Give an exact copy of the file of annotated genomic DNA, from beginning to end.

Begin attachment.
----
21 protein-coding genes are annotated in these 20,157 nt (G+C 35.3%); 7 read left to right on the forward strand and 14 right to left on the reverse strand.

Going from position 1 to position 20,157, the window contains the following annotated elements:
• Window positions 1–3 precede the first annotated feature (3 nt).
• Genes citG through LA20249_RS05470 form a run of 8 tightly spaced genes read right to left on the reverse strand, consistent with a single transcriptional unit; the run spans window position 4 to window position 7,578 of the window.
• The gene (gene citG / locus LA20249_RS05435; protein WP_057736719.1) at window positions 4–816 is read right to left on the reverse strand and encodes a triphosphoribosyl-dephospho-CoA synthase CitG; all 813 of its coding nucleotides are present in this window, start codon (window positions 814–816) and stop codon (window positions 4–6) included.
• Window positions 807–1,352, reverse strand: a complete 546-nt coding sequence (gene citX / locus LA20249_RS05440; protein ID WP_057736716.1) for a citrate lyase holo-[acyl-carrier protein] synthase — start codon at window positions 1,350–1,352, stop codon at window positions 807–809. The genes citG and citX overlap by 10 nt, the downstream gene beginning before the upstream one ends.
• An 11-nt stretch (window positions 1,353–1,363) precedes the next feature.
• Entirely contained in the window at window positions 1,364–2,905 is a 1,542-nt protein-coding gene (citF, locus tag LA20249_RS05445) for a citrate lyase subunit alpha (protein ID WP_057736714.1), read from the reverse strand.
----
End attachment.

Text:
21 protein-coding genes are annotated in these 20,157 nt (G+C 35.3%); 7 read left to right on the forward strand and 14 right to left on the reverse strand.

Going from position 1 to position 20,157, the window contains the following annotated elements:
• Window positions 1–3 precede the first annotated feature (3 nt).
• Genes citG through LA20249_RS05470 form a run of 8 tightly spaced genes read right to left on the reverse strand, consistent with a single transcriptional unit; the run spans window position 4 to window position 7,578 of the window.
• The gene (gene citG / locus LA20249_RS05435; protein WP_057736719.1) at window positions 4–816 is read right to left on the reverse strand and encodes a triphosphoribosyl-dephospho-CoA synthase CitG; all 813 of its coding nucleotides are present in this window, start codon (window positions 814–816) and stop codon (window positions 4–6) included.
• Window positions 807–1,352, reverse strand: a complete 546-nt coding sequence (gene citX / locus LA20249_RS05440; protein ID WP_057736716.1) for a citrate lyase holo-[acyl-carrier protein] synthase — start codon at window positions 1,350–1,352, stop codon at window positions 807–809. The genes citG and citX overlap by 10 nt, the downstream gene beginning before the upstream one ends.
• An 11-nt stretch (window positions 1,353–1,363) precedes the next feature.
• Entirely contained in the window at window positions 1,364–2,905 is a 1,542-nt protein-coding gene (citF, locus tag LA20249_RS05445) for a citrate lyase subunit alpha (protein ID WP_057736714.1), read from the reverse strand.